Updated from March 22
There are more fireworks in the Magic Kingdom.
Six big institutional investors told the embattled
board late Monday that they want a meeting now to discuss where the media giant is headed.
The investors -- the heads of the New York State Common Retirement Fund, the Connecticut Retirement Plans and Trust Funds, the California State Teachers' Retirement System, the Ohio Public Employees Retirement System, the North Carolina Retirement Systems and the California Public Employees' Retirement System -- told new Chairman George Mitchell that they want to discuss "the performance and future of the company."
"We remain deeply concerned that our investments and the future of thiscompany are in jeopardy," the letter from the big state investors says. "The company has lost more than 20 percent in stock value over the last five years -- nearly five times more than the losses incurred by the S&P 500 index for the comparable period. In our view, such a meeting would send a necessary signal to the market place that the Disney Board is willing to engage in a constructive dialogue regarding our mutual interests as fiduciaries and shareownerrepresentatives."
The letter-writers collectively hold 33.7 million shares of Disney's stock, or less than 2% of the company's outstanding stock, according to a Calpers spokesman.
Disney subsequently released a letter from new chairman Mitchell saying Disney's board "will, of course, be pleased to arrange a meeting" with the letter-writers. Mitchell also indicated that he and fellow board member Judy Estrin had already expressed, to representatives of some of the pension funds, a willingness to hold such a meeting.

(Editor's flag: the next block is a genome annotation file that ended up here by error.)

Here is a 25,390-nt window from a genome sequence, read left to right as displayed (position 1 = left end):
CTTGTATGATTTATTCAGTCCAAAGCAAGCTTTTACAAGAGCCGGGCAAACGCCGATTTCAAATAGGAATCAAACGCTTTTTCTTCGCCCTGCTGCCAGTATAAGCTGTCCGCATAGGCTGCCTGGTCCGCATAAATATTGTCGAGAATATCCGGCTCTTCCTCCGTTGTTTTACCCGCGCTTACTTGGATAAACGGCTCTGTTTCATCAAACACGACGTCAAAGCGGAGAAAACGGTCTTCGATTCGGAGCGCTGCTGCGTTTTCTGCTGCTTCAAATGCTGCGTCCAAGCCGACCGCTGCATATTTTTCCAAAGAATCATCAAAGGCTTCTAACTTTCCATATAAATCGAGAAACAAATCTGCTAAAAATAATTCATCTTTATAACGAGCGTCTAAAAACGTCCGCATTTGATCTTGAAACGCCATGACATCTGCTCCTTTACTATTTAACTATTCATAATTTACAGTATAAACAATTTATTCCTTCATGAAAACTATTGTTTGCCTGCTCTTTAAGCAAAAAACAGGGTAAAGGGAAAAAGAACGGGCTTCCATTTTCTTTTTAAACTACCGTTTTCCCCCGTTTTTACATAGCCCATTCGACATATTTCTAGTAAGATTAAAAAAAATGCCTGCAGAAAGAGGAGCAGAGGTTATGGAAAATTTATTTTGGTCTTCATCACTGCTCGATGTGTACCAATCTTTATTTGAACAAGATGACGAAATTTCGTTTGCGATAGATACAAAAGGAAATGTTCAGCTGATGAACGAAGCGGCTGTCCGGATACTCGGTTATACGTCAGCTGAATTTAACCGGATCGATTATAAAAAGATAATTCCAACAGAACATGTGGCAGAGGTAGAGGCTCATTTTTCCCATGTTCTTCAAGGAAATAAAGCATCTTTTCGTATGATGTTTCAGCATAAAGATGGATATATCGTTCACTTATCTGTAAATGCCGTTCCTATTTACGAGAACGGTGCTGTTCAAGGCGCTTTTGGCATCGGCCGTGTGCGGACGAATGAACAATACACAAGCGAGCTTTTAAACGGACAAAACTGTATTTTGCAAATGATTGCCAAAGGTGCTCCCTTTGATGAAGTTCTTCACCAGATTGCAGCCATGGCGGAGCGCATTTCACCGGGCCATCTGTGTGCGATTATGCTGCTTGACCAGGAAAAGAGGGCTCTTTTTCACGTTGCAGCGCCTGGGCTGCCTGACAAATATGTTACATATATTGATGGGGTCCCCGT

"We look forward to hearing your questions and to sharing with you details on the performance of The Walt Disney Company," wrote Mitchell "We remain confident in the company's strategic positioning and future growth potential."
The letter comes on the heels of an eventful stretch in which Burbank, Calif.-based Disney has received a hostile offer from cable titan
and stripped longtime CEO Michael Eisner of his chairmanship of the company's board. For now, Disney seems to have beaten back the Comcast bid with promises to boost returns and improve operating performance. But it's becoming increasingly clear that Eisner's stewardship remains a sore point with many shareholders.
Monday's events show that the fallout of Disney's shareholder meeting early this month is still being felt. A staggering 43% of shareholders, including the six pension funds writing Monday's letter, withheld their support for Eisner's re-election to the board. The company sought to placate shareholder unrest by naming Mitchell -- who had garnered 24% nonsupport -- to replace him as chairman. But critics of the company's performance and governance continue to be heard.
Roy Disney and Stanley Gold, the disgruntled former Disney directors who spearheaded an anti-Eisner campaign, have said they aren't satisfied by Eisner's exit from the chairman post, and hope to have him out of the CEO office as well.
The letter-writers made it clear that they wanted to meet with the full Disney board to discuss their concerns, not a few representative board members. "It's a dire situation with the company," explained the Calpers spokesman. "I think they need to take time to do that, and be accountable to their shareholders."
Shares in Disney fell 49 cents to $24.90 Monday.